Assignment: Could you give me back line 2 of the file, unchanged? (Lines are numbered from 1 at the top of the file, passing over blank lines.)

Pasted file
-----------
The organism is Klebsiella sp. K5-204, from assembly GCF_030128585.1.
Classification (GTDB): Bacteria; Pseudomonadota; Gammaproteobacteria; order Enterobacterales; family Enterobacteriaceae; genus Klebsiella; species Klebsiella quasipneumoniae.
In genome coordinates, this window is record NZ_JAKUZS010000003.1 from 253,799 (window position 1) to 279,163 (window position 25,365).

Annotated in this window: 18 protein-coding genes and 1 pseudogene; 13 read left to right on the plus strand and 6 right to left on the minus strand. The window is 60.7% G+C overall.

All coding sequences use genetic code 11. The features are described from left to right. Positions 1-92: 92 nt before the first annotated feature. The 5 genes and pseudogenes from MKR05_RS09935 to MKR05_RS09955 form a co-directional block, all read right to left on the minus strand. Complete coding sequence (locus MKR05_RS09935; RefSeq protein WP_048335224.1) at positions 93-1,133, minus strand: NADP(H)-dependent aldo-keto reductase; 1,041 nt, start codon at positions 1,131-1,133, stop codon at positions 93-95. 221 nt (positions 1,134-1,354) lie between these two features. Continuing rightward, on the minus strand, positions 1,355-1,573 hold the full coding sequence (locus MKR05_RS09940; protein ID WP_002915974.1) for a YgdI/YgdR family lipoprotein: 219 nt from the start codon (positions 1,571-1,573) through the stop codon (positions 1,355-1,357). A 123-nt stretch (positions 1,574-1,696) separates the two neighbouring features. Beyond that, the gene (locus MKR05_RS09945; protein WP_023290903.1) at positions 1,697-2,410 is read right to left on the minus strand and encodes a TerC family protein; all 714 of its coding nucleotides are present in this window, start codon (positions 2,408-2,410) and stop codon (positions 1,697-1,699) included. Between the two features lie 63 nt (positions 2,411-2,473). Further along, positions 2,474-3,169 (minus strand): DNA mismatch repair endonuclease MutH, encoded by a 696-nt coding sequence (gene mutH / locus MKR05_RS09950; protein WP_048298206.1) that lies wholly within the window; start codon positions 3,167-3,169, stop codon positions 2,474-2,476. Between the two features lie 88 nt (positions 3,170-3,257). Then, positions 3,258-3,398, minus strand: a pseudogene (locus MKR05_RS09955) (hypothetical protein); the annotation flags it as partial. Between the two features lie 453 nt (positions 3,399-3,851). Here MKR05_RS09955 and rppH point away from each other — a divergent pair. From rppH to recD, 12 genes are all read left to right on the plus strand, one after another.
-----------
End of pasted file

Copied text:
Classification (GTDB): Bacteria; Pseudomonadota; Gammaproteobacteria; order Enterobacterales; family Enterobacteriaceae; genus Klebsiella; species Klebsiella quasipneumoniae.